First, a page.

Splotchitiness

Among my many eccentricities, the weirdest one is that I actually think that poetry matters. I believe that it is important. And I think that most people need to read a lot more of it instead of doing whatever it is they are doing. I know that this makes me a crank—and a largely unemployable crank at that–but it’s too late for me. I’ve been to therapy several times for this. I’m not going to change.

But don’t ask me what my favorite poem is, because I don’t know. People like me don’t have favorite poems, or novels, or musical scores—or, more specifically, we have so many that the answer will change every time you ask the question. But there are a few that keep rising to the top for me, mainly because they taught me things I didn’t really understand before.

Even a list of these poems would be long. It would be well populated with poems by Rumi, Rilke, Dickinson, Keats, Auden, and Bishop. But if you averaged my top ten every day for a year, there is a good chance that “Pied Beauty” by Gerard Manley Hopkins would end up at or near the top spot. Hopkins taught me about splotchitiness, which is one of the most important things I know about God.

Here’s the poem:

Glory be to God for dappled things –
For skies of couple-colour as a brinded cow;
For rose-moles all in stipple upon trout that swim;
Fresh-firecoal chestnut-falls; finches’ wings;
Landscape plotted and pieced – fold, fallow, and plough;
And áll trádes, their gear and tackle and trim.

All things counter, original, spare, strange;
Whatever is fickle, freckled (who knows how?)
With swift, slow; sweet, sour; adazzle, dim;
He fathers-forth whose beauty is past change:
Praise him.

Like most undergraduates, I struggled with this poem the first few times I read it. Hopkins’ sense of meter is challenging enough, but this poem has a lot of words in it that most people don’t know, like “dappled,” “couple-colour,” “brinded,” “stipple,” and, of course, “pied.” I had to look all of these words up, and when I did, I discovered that they all mean basically the same thing: splotchity. Synonyms for “splotchity” might include “irregular,” “unpredictable,” “uneven,” or even “messy.” But none of these work as well as “splotchity.”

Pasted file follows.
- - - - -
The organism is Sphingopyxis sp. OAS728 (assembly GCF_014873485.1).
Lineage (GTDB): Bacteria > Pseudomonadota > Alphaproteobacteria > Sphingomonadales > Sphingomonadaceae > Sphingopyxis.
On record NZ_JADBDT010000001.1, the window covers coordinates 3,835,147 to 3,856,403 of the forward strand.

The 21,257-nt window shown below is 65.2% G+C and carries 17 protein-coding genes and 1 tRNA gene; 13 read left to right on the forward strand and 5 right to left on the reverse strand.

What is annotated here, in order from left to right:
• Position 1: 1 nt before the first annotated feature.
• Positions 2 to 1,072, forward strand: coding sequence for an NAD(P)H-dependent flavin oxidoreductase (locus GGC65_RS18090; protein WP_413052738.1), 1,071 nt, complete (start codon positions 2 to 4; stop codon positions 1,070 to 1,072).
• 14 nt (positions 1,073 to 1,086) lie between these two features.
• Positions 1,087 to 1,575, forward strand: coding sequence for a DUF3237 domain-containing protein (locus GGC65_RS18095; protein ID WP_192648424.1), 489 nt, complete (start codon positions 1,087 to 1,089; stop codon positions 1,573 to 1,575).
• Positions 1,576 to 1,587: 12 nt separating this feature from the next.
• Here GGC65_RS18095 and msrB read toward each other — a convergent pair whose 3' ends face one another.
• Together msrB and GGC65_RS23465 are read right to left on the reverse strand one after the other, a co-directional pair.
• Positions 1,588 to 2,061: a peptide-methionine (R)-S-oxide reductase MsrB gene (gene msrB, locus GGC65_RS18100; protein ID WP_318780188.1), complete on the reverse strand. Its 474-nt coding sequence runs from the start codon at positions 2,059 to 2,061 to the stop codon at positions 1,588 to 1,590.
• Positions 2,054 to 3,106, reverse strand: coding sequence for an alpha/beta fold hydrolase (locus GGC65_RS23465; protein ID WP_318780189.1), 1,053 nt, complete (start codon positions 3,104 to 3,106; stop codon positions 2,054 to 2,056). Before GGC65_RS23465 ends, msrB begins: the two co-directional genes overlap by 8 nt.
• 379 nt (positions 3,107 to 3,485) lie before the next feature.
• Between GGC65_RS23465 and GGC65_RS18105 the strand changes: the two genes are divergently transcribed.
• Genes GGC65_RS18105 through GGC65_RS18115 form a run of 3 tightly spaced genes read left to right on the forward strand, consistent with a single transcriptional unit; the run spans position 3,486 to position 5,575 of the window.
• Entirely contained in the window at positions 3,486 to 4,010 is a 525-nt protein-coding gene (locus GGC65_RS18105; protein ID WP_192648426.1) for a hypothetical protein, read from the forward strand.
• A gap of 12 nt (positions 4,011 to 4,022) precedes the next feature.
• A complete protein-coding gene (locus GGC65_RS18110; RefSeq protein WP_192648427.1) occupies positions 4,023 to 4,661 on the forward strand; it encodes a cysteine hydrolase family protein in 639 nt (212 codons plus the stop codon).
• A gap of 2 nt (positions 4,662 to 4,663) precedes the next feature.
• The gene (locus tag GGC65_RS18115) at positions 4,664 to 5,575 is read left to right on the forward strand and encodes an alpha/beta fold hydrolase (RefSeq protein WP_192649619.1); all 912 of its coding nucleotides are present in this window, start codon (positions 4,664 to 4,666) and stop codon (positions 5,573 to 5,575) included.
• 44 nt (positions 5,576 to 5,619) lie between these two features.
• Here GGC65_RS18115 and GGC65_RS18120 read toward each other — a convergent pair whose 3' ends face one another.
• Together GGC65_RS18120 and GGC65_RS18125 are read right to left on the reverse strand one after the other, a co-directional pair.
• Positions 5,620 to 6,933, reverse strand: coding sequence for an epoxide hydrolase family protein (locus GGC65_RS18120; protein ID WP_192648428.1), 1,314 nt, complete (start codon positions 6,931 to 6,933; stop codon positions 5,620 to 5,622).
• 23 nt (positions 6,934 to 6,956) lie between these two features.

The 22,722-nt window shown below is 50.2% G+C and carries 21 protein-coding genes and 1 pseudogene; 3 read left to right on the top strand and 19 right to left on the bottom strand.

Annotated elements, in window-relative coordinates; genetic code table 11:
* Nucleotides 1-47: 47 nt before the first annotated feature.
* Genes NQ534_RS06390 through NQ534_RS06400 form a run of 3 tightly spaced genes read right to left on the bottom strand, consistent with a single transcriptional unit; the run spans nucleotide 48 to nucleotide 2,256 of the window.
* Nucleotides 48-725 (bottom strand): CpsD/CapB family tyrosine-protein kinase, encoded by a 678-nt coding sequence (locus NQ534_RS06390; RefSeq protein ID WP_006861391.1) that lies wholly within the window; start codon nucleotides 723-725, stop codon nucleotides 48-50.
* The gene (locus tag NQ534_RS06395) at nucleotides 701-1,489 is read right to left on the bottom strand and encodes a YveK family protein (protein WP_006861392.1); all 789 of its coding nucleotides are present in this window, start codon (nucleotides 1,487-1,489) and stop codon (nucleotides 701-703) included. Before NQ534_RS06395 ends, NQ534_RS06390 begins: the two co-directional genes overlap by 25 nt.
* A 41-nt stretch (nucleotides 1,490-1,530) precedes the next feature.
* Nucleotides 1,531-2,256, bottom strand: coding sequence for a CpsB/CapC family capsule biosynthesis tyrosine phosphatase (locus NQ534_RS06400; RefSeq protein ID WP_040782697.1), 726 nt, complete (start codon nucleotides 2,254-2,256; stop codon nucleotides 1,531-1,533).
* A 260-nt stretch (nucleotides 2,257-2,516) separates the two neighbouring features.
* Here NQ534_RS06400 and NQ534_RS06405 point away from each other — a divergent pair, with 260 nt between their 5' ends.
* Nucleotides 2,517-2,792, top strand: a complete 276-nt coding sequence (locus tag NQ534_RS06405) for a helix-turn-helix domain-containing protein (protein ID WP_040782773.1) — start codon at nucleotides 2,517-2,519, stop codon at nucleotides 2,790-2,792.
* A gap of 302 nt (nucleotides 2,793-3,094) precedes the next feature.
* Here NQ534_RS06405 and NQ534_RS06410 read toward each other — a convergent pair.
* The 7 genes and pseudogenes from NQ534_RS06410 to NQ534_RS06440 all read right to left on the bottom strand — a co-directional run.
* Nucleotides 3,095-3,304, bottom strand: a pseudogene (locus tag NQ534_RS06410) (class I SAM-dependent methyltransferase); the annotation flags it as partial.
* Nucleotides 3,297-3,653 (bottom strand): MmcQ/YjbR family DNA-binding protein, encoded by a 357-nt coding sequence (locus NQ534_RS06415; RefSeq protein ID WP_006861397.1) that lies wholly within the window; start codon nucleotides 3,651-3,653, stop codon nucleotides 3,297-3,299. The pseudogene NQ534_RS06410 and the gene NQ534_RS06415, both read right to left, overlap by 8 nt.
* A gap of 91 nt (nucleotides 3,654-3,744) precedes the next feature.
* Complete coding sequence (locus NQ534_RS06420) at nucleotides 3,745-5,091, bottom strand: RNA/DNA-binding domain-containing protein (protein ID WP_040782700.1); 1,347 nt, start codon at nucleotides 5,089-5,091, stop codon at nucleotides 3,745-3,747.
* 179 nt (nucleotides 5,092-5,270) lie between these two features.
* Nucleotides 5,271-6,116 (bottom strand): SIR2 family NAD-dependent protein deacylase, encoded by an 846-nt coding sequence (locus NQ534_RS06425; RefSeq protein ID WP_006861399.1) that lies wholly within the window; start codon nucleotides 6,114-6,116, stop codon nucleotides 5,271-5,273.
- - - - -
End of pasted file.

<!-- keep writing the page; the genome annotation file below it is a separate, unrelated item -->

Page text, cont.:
For Hopkins, splotchitiness was the same as uniqueness. The natural phenomena that he describes: skies, cows, bird’s wings, trout, landscapes are all unique. Each one has different patterns and configurations of colors that set them apart from every other thing in the universe. This uniqueness is God’s stamp of ownership on all living things. It is how He shows his love, and it is, for Hopkins, the essence of divine beauty.

The opposite of splotchiness is uniformity: factory produced items that all look alike, tract homes in a new subdivision, things that are perfect, uniform, balanced, symmetrical, and even. Such uniformity does not occur in nature; it is the product of human enterprise. Human beings equate beauty with uniformity and go to great lengths to eliminate splotchitiness. This is why we have Photoshop, quality control, and  (heaven help me) correlation.

The great question of “Pied Beauty” is whether we are going to adopt God’s standard of beauty, which is splotchity, or humanity’s standard, which is uniform. This is an interesting aesthetic question, but it is an even more important religious one—especially if one is in the business of building Zion, whose famous tag line, “people of one heart and mind,” doesn’t sound splotchity at all.